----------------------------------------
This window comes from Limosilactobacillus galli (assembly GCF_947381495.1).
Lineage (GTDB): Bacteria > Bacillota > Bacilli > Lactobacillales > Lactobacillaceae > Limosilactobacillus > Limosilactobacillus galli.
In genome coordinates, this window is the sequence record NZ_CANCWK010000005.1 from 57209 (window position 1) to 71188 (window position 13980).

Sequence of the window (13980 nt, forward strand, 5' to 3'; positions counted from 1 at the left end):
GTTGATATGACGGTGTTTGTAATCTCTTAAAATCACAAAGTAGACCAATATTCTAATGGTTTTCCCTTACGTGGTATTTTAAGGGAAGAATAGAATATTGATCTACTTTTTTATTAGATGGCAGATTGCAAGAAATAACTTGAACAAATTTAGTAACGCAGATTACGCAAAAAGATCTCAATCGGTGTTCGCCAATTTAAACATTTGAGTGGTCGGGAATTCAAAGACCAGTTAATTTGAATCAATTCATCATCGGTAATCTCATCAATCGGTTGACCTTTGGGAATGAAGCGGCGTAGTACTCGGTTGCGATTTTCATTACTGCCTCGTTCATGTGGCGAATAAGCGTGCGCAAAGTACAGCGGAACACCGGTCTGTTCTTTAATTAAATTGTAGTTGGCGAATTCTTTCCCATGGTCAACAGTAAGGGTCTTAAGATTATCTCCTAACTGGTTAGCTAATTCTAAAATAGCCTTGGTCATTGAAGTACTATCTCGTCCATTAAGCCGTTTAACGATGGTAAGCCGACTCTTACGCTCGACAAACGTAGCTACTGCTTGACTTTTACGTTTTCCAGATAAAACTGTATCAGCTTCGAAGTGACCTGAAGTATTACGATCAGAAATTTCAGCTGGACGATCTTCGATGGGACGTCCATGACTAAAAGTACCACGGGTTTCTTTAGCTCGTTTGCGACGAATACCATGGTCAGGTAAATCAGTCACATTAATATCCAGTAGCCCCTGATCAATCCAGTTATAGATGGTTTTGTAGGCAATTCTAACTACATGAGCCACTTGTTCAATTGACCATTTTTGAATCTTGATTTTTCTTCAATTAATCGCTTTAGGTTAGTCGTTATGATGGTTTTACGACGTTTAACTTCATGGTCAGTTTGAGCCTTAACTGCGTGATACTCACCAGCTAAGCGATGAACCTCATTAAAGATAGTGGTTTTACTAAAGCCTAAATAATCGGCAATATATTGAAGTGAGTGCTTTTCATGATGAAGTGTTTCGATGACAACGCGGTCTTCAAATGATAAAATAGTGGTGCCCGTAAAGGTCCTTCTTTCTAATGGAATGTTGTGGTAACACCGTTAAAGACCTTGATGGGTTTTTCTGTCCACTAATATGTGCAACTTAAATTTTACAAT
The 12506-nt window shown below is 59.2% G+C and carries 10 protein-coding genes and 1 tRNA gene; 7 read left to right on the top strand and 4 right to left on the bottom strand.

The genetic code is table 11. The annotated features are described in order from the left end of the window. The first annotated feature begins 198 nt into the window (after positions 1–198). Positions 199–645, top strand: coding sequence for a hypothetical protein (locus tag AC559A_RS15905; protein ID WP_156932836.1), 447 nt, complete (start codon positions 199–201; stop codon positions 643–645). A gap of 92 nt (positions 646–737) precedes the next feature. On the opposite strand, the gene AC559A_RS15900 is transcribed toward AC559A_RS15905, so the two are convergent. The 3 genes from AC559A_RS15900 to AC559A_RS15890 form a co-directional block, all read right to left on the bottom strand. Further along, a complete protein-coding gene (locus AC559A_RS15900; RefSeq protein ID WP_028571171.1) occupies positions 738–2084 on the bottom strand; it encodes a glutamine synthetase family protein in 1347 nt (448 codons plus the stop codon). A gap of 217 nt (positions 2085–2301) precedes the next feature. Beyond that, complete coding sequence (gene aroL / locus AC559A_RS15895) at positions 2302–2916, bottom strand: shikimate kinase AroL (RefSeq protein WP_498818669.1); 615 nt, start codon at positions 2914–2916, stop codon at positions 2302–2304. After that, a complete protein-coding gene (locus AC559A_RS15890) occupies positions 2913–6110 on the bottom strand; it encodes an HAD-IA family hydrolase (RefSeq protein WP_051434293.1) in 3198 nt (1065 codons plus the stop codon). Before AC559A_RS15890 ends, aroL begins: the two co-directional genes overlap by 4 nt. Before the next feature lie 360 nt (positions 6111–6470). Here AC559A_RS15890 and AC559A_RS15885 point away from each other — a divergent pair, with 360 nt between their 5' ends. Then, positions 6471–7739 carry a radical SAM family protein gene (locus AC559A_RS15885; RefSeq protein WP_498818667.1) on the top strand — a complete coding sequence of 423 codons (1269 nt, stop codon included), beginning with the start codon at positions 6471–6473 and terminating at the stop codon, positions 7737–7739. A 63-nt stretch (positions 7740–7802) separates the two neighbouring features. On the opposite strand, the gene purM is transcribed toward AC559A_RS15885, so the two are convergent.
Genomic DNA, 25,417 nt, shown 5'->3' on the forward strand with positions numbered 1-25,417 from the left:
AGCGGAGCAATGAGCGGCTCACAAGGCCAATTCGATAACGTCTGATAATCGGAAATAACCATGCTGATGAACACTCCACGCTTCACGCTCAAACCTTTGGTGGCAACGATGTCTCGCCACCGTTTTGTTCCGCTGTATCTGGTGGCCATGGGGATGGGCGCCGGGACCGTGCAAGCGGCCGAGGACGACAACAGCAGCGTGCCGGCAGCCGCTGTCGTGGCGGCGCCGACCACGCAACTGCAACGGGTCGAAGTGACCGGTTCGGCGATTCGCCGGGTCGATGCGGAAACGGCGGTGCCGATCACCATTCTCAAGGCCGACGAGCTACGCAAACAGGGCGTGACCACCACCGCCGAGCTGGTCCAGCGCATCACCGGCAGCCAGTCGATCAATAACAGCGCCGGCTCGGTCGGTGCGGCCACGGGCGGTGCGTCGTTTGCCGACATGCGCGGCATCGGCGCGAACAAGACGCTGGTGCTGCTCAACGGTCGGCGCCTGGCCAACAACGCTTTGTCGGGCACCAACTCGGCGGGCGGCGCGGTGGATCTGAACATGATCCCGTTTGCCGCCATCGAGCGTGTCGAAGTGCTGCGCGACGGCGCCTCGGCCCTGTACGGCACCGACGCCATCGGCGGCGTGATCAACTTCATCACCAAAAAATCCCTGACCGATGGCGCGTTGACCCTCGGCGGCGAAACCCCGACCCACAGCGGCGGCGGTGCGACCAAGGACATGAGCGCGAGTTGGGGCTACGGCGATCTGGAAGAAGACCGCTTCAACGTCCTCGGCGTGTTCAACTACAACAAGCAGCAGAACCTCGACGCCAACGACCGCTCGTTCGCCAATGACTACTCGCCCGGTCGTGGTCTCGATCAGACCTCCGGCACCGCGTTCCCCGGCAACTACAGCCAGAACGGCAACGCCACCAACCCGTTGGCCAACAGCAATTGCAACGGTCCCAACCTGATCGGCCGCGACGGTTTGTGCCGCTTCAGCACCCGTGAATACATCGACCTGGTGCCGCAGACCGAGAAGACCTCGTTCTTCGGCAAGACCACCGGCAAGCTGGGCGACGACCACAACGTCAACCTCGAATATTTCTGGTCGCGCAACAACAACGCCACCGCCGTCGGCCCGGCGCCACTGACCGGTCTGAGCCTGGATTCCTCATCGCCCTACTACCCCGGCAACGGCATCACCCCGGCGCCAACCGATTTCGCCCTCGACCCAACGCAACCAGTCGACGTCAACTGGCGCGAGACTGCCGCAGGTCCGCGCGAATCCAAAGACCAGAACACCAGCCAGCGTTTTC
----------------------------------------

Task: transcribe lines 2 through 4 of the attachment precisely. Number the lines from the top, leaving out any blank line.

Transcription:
Lineage (GTDB): Bacteria > Bacillota > Bacilli > Lactobacillales > Lactobacillaceae > Limosilactobacillus > Limosilactobacillus galli.
In genome coordinates, this window is the sequence record NZ_CANCWK010000005.1 from 57209 (window position 1) to 71188 (window position 13980).

Sequence of the window (13980 nt, forward strand, 5' to 3'; positions counted from 1 at the left end):